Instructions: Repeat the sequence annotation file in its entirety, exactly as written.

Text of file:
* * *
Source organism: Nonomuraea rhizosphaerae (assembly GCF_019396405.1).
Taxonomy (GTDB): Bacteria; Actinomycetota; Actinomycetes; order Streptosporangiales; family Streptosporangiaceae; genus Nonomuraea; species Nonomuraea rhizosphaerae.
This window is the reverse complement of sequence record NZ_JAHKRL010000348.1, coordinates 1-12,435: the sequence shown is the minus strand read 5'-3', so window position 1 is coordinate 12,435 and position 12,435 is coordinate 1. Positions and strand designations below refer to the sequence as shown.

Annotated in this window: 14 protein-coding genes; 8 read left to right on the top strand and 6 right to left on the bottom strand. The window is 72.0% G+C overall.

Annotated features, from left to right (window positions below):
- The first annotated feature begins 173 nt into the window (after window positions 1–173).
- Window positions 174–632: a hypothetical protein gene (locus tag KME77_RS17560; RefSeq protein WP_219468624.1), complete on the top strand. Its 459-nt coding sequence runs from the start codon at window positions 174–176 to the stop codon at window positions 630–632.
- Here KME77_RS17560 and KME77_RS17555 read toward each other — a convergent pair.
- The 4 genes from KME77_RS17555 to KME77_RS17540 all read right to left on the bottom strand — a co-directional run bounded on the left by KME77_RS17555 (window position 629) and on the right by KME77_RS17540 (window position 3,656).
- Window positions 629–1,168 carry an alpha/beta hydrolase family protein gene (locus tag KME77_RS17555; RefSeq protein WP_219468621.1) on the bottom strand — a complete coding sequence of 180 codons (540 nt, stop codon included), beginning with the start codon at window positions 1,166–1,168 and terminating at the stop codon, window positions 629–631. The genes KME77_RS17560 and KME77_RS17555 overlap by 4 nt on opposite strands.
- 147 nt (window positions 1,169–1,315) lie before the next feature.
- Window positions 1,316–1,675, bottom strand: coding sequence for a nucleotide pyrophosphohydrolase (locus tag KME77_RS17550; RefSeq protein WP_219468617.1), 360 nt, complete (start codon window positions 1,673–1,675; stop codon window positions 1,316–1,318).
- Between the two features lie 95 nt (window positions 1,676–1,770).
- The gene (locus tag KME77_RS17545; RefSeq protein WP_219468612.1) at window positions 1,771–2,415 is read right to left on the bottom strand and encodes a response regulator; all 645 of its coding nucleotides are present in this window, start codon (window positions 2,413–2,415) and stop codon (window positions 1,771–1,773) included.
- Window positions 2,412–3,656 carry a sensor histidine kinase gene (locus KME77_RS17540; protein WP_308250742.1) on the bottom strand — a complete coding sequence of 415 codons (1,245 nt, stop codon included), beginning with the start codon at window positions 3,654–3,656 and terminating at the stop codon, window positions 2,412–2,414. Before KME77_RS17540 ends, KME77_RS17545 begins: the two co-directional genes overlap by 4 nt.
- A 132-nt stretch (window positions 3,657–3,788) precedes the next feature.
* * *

Source organism: Nonomuraea rhizosphaerae (assembly GCF_019396405.1).
Taxonomy (GTDB): Bacteria; Actinomycetota; Actinomycetes; order Streptosporangiales; family Streptosporangiaceae; genus Nonomuraea; species Nonomuraea rhizosphaerae.
This window is the reverse complement of sequence record NZ_JAHKRL010000348.1, coordinates 1-12,435: the sequence shown is the minus strand read 5'-3', so window position 1 is coordinate 12,435 and position 12,435 is coordinate 1. Positions and strand designations below refer to the sequence as shown.

Annotated in this window: 14 protein-coding genes; 8 read left to right on the top strand and 6 right to left on the bottom strand. The window is 72.0% G+C overall.

Annotated features, from left to right (window positions below):
- The first annotated feature begins 173 nt into the window (after window positions 1–173).
- Window positions 174–632: a hypothetical protein gene (locus tag KME77_RS17560; RefSeq protein WP_219468624.1), complete on the top strand. Its 459-nt coding sequence runs from the start codon at window positions 174–176 to the stop codon at window positions 630–632.
- Here KME77_RS17560 and KME77_RS17555 read toward each other — a convergent pair.
- The 4 genes from KME77_RS17555 to KME77_RS17540 all read right to left on the bottom strand — a co-directional run bounded on the left by KME77_RS17555 (window position 629) and on the right by KME77_RS17540 (window position 3,656).
- Window positions 629–1,168 carry an alpha/beta hydrolase family protein gene (locus tag KME77_RS17555; RefSeq protein WP_219468621.1) on the bottom strand — a complete coding sequence of 180 codons (540 nt, stop codon included), beginning with the start codon at window positions 1,166–1,168 and terminating at the stop codon, window positions 629–631. The genes KME77_RS17560 and KME77_RS17555 overlap by 4 nt on opposite strands.
- 147 nt (window positions 1,169–1,315) lie before the next feature.
- Window positions 1,316–1,675, bottom strand: coding sequence for a nucleotide pyrophosphohydrolase (locus tag KME77_RS17550; RefSeq protein WP_219468617.1), 360 nt, complete (start codon window positions 1,673–1,675; stop codon window positions 1,316–1,318).
- Between the two features lie 95 nt (window positions 1,676–1,770).
- The gene (locus tag KME77_RS17545; RefSeq protein WP_219468612.1) at window positions 1,771–2,415 is read right to left on the bottom strand and encodes a response regulator; all 645 of its coding nucleotides are present in this window, start codon (window positions 2,413–2,415) and stop codon (window positions 1,771–1,773) included.
- Window positions 2,412–3,656 carry a sensor histidine kinase gene (locus KME77_RS17540; protein WP_308250742.1) on the bottom strand — a complete coding sequence of 415 codons (1,245 nt, stop codon included), beginning with the start codon at window positions 3,654–3,656 and terminating at the stop codon, window positions 2,412–2,414. Before KME77_RS17540 ends, KME77_RS17545 begins: the two co-directional genes overlap by 4 nt.
- A 132-nt stretch (window positions 3,657–3,788) precedes the next feature.